Friday, May 24

Wellington equestrian, luxury homes project clears likely last hurdle

The Village of Wellington Council approved the showgrounds compatibility determination for a controversial project on Tuesday night.

Their decision is likely the last council action that developer Wellington Lifestyle Partners, a company of several investors, is required to obtain before building new showgrounds, closing Equestrian Village and then building luxury houses. The proposal was controversial because it took away 90 acres from the Equestrian Preserve Area, which is 9,000 acres voters established for people to perform equestrian activities.

The council approved the zoning and master plan changes in February. But people have complained about environmental concerns as construction has started on the property.

Nick Offerman, who is with a nonprofit focused on the environment called Palm Beach County County Environmental Alliance, Inc., said he has videos of protected species on the property. He said he’s frustrated bulldozers are filling in land as protected species, like Wood Storks and Snail Kites, are flying around the property.

“Everything is frustrating about this,” Offerman said. “From the fact that this is the lowest and last remaining impact wetland that Wellington has that wasn’t encroached upon.”

He also said he’s frustrated with the developer’s environmental report, which said “no signs of listed [protected] wildlife species were observed” from EW Consultants. Offerman wishes a third party conducted the environmental report.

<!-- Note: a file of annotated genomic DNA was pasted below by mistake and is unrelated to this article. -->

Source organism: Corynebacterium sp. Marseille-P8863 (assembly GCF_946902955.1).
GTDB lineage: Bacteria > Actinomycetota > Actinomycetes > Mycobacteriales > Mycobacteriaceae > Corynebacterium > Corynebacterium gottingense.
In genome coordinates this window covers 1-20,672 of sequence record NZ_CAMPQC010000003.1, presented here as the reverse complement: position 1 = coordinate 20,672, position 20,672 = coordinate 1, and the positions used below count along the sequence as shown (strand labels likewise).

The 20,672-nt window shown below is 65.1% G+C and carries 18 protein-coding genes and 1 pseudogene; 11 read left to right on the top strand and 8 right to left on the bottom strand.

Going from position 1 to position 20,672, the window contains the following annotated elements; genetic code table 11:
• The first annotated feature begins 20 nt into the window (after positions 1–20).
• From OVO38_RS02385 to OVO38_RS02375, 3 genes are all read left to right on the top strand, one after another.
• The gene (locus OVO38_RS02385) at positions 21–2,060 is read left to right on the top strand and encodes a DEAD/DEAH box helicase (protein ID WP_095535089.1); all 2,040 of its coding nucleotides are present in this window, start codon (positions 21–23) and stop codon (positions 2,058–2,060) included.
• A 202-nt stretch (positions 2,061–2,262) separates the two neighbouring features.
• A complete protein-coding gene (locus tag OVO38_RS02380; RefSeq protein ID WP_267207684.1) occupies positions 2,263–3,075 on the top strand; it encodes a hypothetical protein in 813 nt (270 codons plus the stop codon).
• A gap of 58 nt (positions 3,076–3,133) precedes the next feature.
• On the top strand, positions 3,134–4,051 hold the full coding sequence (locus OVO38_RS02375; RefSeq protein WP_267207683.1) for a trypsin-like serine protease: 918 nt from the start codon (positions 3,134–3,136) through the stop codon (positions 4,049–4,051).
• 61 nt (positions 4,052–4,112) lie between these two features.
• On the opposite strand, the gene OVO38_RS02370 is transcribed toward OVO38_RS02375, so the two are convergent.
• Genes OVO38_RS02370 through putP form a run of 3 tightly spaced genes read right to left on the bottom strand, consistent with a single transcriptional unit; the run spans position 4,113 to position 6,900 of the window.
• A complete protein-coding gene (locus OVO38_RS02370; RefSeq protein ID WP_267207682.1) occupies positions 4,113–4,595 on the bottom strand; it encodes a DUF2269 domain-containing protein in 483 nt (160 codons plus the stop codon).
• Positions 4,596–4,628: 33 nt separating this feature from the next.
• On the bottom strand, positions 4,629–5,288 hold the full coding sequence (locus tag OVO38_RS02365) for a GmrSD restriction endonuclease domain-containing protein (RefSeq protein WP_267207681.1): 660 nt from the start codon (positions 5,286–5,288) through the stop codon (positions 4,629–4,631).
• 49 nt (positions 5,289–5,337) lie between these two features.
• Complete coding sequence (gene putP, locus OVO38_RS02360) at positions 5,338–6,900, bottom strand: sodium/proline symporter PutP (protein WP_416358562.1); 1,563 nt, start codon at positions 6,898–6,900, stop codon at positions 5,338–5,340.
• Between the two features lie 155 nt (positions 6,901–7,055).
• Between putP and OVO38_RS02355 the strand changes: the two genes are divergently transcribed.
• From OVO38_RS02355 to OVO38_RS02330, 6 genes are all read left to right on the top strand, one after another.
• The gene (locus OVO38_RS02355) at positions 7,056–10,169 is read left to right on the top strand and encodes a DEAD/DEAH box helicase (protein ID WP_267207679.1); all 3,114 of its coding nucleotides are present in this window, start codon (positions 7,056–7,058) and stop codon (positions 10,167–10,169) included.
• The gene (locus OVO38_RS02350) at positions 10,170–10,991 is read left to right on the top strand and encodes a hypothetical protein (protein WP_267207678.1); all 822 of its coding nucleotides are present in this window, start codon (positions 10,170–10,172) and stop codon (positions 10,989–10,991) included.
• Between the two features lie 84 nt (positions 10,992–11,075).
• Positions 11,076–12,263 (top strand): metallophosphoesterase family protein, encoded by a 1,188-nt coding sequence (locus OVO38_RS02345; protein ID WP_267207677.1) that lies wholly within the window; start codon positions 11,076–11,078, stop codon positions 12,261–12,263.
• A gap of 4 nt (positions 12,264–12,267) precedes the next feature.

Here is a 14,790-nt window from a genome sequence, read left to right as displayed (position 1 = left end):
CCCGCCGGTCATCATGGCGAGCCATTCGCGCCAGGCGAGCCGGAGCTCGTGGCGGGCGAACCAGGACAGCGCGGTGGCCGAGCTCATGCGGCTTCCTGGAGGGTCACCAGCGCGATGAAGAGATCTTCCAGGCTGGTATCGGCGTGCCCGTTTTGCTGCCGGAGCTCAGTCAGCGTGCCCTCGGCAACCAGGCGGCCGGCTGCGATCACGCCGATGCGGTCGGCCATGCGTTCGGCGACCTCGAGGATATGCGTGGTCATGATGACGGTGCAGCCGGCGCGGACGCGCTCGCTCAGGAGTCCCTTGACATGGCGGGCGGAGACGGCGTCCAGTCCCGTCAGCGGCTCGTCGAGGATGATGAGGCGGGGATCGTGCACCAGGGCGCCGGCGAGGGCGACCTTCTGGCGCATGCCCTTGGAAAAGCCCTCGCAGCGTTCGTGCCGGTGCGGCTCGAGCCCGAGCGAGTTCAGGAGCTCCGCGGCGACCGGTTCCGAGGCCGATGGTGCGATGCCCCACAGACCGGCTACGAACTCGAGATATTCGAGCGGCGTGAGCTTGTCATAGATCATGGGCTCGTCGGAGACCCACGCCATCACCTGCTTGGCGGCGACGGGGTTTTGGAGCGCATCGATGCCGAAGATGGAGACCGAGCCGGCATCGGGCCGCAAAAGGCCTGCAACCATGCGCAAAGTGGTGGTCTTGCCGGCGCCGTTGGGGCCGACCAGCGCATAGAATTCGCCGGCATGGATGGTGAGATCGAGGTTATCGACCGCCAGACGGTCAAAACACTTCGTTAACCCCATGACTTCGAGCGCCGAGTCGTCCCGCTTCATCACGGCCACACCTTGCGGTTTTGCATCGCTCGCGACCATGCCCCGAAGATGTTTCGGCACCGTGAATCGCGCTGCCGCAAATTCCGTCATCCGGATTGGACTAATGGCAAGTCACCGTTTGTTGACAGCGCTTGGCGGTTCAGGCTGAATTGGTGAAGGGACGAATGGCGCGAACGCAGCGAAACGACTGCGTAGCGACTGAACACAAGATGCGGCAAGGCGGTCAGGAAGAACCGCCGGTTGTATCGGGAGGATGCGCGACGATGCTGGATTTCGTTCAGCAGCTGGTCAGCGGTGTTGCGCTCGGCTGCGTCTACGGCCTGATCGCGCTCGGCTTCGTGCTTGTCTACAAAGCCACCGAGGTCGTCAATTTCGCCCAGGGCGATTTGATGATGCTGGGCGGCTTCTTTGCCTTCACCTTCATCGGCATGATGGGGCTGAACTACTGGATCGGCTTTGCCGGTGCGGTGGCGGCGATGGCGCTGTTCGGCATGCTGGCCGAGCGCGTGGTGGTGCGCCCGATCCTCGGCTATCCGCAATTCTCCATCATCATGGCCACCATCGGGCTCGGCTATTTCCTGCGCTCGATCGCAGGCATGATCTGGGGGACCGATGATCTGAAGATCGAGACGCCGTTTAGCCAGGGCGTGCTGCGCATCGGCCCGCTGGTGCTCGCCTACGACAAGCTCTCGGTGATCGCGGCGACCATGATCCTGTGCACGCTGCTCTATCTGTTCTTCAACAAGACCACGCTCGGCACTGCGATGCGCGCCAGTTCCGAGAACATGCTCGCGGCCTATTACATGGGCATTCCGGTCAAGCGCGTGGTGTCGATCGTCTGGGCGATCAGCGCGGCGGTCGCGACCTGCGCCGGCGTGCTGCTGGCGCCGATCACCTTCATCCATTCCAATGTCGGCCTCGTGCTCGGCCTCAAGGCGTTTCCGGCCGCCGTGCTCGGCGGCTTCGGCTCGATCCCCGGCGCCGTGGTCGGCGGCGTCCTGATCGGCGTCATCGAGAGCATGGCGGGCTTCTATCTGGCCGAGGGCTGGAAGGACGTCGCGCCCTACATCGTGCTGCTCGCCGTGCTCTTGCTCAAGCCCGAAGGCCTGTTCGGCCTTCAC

Mary Lindgren, who wrote the report for EW Consultants, declined to talk with WPTV about the report in an email. She directed our questions to the developer’s environmental attorney John Fumero, who lists his previous experience as the general counsel for the South Florida Water Management District.

Fumero, who spoke at the council’s meeting on Tuesday night, said the area is inhabitable for protected species because old world climbing fern is on the property. He said species are now coming to the area because construction is revealing food like bugs and worms.

“As the earth moving is occurring and the earth is turning over we have rats, rabbits, worms and insects, which are fantastic eating opportunities for wading birds,” Fumero said. “They are opportunistic eaters and word got out theres lots of great bugs in Pod F and they are feeding in that area.

WPTV sent the videos to the U.S. Fish and Wildlife Service and the Florida Fish and Wildlife Conversation Commission. Both say they’re not investigating Wellington Lifestyle Partners.

Offerman said Fumero’s argument is a good defense, but doesn’t think he’s correct. He believes the council is trying to approve the project as quickly as possible before a new council is elected in less than two weeks and could possibly reverse their decision.

“Why is this being rushed through within weeks of a lame-duck session when three of the council members are going to leave their post,” Offerman said. “That is my worry.”

Jane Cleveland, who was kicked off the Equestrian Preserve Committee at the behest of developers, also argued her removal was to speed up the project’s final approval before new council members are elected on March 19.

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